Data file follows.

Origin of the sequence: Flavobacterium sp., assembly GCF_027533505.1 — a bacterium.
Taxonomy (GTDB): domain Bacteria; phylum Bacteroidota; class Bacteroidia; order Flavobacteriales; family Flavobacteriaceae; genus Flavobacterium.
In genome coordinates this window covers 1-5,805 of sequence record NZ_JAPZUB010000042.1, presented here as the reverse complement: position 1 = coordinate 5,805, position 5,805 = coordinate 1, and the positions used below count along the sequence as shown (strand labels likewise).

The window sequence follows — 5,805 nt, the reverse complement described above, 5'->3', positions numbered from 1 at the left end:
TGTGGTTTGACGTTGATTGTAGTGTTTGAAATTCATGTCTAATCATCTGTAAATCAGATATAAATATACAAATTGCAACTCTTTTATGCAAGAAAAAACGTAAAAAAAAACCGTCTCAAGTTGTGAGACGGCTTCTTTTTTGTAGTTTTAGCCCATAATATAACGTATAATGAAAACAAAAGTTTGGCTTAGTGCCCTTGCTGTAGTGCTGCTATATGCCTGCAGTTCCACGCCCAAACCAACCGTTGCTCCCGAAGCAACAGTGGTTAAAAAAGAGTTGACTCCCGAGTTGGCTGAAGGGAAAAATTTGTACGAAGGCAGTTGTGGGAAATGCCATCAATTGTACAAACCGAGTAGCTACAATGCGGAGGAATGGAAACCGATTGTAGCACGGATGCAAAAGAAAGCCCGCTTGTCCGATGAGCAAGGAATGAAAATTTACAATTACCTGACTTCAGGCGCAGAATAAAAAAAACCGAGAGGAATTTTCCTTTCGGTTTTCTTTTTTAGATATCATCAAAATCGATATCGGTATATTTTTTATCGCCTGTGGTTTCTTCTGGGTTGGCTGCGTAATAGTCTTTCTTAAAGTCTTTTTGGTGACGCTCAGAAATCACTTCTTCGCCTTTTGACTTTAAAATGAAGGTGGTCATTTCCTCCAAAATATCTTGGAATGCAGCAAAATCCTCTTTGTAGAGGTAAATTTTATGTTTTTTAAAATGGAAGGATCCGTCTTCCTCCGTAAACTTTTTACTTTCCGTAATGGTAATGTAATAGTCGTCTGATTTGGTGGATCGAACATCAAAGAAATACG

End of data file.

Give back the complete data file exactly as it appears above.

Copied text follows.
Origin of the sequence: Flavobacterium sp., assembly GCF_027533505.1 — a bacterium.
Taxonomy (GTDB): domain Bacteria; phylum Bacteroidota; class Bacteroidia; order Flavobacteriales; family Flavobacteriaceae; genus Flavobacterium.
In genome coordinates this window covers 1-5,805 of sequence record NZ_JAPZUB010000042.1, presented here as the reverse complement: position 1 = coordinate 5,805, position 5,805 = coordinate 1, and the positions used below count along the sequence as shown (strand labels likewise).

The window sequence follows — 5,805 nt, the reverse complement described above, 5'->3', positions numbered from 1 at the left end:
TGTGGTTTGACGTTGATTGTAGTGTTTGAAATTCATGTCTAATCATCTGTAAATCAGATATAAATATACAAATTGCAACTCTTTTATGCAAGAAAAAACGTAAAAAAAAACCGTCTCAAGTTGTGAGACGGCTTCTTTTTTGTAGTTTTAGCCCATAATATAACGTATAATGAAAACAAAAGTTTGGCTTAGTGCCCTTGCTGTAGTGCTGCTATATGCCTGCAGTTCCACGCCCAAACCAACCGTTGCTCCCGAAGCAACAGTGGTTAAAAAAGAGTTGACTCCCGAGTTGGCTGAAGGGAAAAATTTGTACGAAGGCAGTTGTGGGAAATGCCATCAATTGTACAAACCGAGTAGCTACAATGCGGAGGAATGGAAACCGATTGTAGCACGGATGCAAAAGAAAGCCCGCTTGTCCGATGAGCAAGGAATGAAAATTTACAATTACCTGACTTCAGGCGCAGAATAAAAAAAACCGAGAGGAATTTTCCTTTCGGTTTTCTTTTTTAGATATCATCAAAATCGATATCGGTATATTTTTTATCGCCTGTGGTTTCTTCTGGGTTGGCTGCGTAATAGTCTTTCTTAAAGTCTTTTTGGTGACGCTCAGAAATCACTTCTTCGCCTTTTGACTTTAAAATGAAGGTGGTCATTTCCTCCAAAATATCTTGGAATGCAGCAAAATCCTCTTTGTAGAGGTAAATTTTATGTTTTTTAAAATGGAAGGATCCGTCTTCCTCCGTAAACTTTTTACTTTCCGTAATGGTAATGTAATAGTCGTCTGATTTGGTGGATCGAACATCAAAGAAATACG